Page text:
Andrew H. Walker, Getty Images Nine days after the deadly tornado that touched…
- Posted on Nov 2nd 2011 5:30PM by Tabassum Siddiqui
Duval shares a similar retro-tinged roots-rock vibe with all of the above, so it makes perfect sense that she enlisted Carlin Nicholson and Mike O'Brien of Collett's backing band Zeus to produce her debut, which features guest turns from former Collett cohort Bahamas (the solo guise of guitarist Afie Jurvanen) and a duet with Collett himself.
While that musical circle offers a sense of the kind of genre touchstones Duval's working with, she doesn't strictly hew to the same kind of twangy AM-radio-ready approach that Zeus et al deal in -- rather, her songs crackle with a more modern energy, centered around punchy electric guitar riffs and her soaring harmonies (think of an edgier Tegan and Sara).
Like many other fledgling songwriters these days, Duval managed to turn heads thanks to a savvy television placement of one of her tunes: her slow-burn reinvention of the bubblegum 'Grease' ditty 'You're the One That I Want' aired on Showtime's 'Californication,' also landing on the show's official soundtrack.
Instead of heading straight into the studio after that initial attention, Duval took off on an epic road trip through the Mojave Desert and Joshua Tree, California. Listening to 'Of the Valley,' it seems like Duval returned with plenty of inspiration, as the songs on her debut brim with gritty-yet-catchy hooks that evoke other guitar heroines like Patti Smith or Joan Jett.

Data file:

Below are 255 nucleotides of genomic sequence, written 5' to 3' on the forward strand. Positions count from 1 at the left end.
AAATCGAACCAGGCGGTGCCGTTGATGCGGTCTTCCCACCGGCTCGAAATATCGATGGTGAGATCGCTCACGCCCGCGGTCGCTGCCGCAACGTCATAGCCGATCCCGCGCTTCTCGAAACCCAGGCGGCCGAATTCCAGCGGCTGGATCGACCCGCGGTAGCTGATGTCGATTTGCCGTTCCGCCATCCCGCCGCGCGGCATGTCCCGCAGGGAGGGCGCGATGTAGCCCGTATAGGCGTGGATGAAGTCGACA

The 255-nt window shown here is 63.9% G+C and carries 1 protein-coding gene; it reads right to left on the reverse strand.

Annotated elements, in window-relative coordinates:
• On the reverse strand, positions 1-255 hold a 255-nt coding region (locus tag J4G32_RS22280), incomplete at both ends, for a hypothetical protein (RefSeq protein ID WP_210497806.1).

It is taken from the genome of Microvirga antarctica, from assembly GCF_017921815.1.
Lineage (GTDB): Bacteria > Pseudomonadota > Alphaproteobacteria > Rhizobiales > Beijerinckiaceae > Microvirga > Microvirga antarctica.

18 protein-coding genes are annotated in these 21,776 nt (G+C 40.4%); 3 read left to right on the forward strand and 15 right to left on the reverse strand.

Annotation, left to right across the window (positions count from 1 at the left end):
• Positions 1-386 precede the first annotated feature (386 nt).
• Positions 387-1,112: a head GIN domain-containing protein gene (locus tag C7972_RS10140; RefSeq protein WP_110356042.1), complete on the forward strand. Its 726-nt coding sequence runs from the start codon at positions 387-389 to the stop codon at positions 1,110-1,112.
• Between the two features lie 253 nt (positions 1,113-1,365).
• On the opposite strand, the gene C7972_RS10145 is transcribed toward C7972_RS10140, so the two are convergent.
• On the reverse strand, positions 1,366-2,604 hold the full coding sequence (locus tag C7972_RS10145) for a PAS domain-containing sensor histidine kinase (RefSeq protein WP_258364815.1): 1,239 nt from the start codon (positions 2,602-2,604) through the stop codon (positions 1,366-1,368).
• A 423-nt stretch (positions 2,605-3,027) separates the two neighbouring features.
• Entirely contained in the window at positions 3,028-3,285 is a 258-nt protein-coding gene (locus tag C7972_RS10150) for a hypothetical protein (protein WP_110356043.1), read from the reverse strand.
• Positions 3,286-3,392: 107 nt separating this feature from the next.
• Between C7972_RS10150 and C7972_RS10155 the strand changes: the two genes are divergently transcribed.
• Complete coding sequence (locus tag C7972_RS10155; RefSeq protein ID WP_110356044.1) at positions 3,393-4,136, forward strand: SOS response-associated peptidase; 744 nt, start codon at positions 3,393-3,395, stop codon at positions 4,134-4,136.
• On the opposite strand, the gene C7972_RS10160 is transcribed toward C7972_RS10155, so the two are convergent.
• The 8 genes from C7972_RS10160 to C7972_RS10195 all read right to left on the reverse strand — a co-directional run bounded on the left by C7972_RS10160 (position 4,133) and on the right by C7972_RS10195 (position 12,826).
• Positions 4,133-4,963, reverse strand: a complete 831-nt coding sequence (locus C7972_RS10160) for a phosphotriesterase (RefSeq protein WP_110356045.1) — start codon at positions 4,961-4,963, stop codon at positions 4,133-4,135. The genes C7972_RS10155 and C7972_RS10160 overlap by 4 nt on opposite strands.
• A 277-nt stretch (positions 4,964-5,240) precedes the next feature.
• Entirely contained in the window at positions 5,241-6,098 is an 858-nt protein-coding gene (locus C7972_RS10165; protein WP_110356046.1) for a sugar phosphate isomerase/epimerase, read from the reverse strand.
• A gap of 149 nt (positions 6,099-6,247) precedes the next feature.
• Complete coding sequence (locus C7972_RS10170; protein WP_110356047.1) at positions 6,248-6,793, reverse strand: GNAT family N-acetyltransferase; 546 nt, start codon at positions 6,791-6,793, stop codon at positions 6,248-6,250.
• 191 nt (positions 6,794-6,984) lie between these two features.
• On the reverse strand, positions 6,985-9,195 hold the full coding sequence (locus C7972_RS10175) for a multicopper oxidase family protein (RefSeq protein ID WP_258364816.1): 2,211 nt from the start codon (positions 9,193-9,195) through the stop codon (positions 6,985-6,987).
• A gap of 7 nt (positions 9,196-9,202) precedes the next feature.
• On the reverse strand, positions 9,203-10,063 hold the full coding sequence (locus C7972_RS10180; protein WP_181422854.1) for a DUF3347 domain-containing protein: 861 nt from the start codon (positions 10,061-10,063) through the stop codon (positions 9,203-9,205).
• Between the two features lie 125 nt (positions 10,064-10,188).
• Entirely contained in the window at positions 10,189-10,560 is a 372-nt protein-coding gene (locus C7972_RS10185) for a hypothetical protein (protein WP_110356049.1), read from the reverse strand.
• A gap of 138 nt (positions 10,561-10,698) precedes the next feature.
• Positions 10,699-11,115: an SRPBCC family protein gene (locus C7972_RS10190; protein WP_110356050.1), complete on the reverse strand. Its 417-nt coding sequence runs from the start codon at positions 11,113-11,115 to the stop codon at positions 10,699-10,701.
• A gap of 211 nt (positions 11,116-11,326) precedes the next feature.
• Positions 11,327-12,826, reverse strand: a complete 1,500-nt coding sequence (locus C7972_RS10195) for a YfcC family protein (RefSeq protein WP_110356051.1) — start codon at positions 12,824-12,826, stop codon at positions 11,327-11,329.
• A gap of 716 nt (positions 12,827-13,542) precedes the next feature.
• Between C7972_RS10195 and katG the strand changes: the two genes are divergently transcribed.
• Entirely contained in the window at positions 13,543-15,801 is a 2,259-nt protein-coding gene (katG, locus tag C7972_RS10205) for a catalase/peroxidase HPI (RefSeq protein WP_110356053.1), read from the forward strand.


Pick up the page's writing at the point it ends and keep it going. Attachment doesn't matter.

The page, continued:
The lead track, 'Control,' immediately sets the tone, opening with Duval's Telecaster riffs well-matched by some zippy percussion. It's a tune that wouldn't be out of place on a Sam Roberts album, especially lyrically. "I'm going for higher/Get my blue jeans out of the dryer/Get down to it, this is a new one/On a mission, a mission to die young," she sings.
Setting Duval apart from the rest of the singer-songwriter pack is her distinctly unfussy vocal style that lends an appealing gutsiness to her songs (one gets the sense the lyrics aren't meant to be taken directly; the songs play out more like a series of short stories with Duval trying different characters on for size).
With so many other strummy songstresses trading in trilled ballads, it's refreshing to hear a newcomer with a tougher sound that's all her own. Duval might only just be starting out, but when it comes to delivering an intriguing take on melodic rock that makes us want to hear more, clearly she's the one in control.